We’ve got a shooting study group that meets once a month to force us to get out of our comfort zone. It’s all guys who are serious about shooting and can be trusted to move and shoot safely on a hot range in poor conditions. A lot of times, we end up shooting when it’s […]
We’ve got a shooting study group that meets once a month to force us to get out of our comfort zone. It’s all guys who are serious about shooting and can be trusted to move and shoot safely on a hot range in poor conditions.
A lot of times, we end up shooting when it’s cold, wet, and after dark. Guns fail. Gear fails. Fingers and joints stop cooperating and old injuries remind us of past choices and events. Technique gets refined, stripped down, and technique that fails is mercilessly kicked into the ditch.
We ran a couple of insightful tests/drills awhile back that I want to share with you so that you can try them yourself.
The first one was inspired by a couple of comments that I’d heard…the latest from Col. Dave Grossman…claiming that your times for reacting and getting your first shot on target will be almost identical if your gun is in the low-ready position vs. in your holster with your hand on the grip and retention released. So we tested it.
Our group of 8 ranged from about .25 seconds faster from low ready to .25 seconds faster from the holster. We didn’t count the time to the first shot. We counted time to the first hit on a reduced silhouette steel target at about 7 yards in the dark with flares on the ground providing light.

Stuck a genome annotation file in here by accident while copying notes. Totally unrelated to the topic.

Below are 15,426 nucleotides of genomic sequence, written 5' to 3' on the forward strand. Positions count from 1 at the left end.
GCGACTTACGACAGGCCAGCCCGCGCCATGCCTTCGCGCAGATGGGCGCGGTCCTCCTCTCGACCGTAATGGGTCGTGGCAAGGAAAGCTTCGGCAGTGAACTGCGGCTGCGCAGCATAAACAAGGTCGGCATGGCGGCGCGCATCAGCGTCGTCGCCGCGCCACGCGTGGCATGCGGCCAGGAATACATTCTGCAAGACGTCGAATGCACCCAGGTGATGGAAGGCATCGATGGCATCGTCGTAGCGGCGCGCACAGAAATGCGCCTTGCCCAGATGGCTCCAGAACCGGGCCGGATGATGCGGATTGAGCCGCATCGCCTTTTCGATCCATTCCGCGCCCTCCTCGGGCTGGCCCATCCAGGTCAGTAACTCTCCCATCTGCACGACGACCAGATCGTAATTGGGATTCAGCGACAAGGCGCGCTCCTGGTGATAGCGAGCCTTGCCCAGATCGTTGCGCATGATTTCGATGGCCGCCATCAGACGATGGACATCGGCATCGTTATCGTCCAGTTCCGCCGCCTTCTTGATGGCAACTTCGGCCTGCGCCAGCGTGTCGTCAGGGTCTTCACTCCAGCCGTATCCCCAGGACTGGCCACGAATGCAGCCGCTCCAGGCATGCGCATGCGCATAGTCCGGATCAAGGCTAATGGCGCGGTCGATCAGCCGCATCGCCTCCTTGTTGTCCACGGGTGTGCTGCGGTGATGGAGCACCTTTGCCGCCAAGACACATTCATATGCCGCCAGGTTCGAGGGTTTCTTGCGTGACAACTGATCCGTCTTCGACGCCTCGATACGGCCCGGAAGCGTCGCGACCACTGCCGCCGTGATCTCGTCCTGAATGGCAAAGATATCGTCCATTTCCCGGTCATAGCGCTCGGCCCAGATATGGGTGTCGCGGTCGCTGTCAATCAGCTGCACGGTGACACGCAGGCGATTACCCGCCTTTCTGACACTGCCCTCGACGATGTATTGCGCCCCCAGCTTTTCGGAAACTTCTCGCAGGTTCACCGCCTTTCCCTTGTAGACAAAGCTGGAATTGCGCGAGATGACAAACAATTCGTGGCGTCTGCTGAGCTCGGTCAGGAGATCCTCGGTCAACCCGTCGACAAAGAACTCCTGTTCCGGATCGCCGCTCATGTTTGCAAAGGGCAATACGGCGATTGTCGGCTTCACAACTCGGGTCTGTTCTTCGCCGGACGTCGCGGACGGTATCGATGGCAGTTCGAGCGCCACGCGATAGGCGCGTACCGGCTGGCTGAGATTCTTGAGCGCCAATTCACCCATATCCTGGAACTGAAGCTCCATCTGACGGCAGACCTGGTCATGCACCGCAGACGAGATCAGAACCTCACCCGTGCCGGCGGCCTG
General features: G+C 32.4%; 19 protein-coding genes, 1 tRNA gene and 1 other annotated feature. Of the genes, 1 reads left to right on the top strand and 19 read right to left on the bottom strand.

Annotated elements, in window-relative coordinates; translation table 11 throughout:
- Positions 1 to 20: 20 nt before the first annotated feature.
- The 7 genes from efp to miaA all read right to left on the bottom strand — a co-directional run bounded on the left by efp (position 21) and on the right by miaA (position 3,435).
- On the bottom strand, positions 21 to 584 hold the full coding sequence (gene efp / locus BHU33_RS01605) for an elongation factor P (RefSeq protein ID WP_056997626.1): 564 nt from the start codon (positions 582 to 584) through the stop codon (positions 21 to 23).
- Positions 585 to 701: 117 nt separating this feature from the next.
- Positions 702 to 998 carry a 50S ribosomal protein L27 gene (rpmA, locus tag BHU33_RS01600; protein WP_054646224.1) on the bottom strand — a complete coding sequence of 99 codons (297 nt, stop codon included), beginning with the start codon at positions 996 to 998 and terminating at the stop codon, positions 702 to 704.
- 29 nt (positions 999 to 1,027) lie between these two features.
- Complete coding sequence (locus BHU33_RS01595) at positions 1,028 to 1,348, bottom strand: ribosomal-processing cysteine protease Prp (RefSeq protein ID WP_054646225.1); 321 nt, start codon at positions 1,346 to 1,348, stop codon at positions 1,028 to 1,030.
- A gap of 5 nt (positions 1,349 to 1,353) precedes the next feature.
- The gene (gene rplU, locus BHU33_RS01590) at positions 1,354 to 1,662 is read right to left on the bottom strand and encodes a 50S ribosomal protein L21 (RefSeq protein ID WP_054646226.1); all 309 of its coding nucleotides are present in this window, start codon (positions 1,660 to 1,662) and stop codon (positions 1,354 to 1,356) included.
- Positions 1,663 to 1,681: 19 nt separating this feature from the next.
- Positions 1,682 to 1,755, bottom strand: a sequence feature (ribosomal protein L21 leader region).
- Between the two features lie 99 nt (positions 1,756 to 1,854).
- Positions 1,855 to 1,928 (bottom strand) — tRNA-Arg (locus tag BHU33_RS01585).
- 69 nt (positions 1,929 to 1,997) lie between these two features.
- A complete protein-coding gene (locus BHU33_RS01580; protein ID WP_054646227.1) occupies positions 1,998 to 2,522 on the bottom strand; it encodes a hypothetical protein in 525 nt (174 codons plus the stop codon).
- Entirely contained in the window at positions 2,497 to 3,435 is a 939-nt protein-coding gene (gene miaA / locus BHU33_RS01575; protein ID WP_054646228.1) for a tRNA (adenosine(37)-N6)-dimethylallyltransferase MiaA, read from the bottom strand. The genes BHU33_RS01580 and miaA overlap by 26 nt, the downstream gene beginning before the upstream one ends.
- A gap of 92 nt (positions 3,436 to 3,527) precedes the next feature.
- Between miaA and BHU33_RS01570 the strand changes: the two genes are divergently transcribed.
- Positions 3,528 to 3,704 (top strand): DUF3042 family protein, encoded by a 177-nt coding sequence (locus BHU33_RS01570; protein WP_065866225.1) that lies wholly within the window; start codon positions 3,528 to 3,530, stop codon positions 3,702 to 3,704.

There were some neat takeaways from this little experiment. In almost all cases, a holstered gun will expose you to less liability than an un-holstered gun. You’re less likely to get shot by responding officers with a holstered gun than with an un-holstered gun.
In most locals, un-holstering a pistol is considered brandishing. In many locals, gripping your pistol is not brandishing. These definitions change from jurisdiction to jurisdiction, so you need to know your local laws. Negligent discharges from sympathetic reactions, inter-limb reflexes, etc. are less likely if the pistol is holstered vs. un-holstered.
Drawing from the holster requires more movement and coordination than if you start from low ready, but the guys who frequently dry fire practice their drawstroke and not engaging from low ready tended to be faster from the holster than from low ready. It’s always fascinating to me when a shooter or athlete can perform a complex movement that they’ve created neural pathways for faster and more precisely than a much simpler movement.
This last point is really important. When you practice a complex sequence of movements enough times, the process in the brain (muscle memory or neural pathway) gets insulated (myelinated).
Think about going through a bank drive through. In the middle lane, there’s a runner taking paperwork and money back and forth between the car and the teller. But in the far lane, there’s one of those snazzy pneumatic tubes. In a race, the tube is faster every time.
A myelinated neural pathway is like that tube. And it’s why it’s not uncommon for people to be faster engaging a target from the holster than from low ready…even though the movement is more complex and the gun has to travel a longer distance.
So, how can this help you? One thing you can do is try this so that you know YOUR performance envelope. If speed is an issue, which is better for YOU…low ready, or in the holster? You can try this out with dry fire.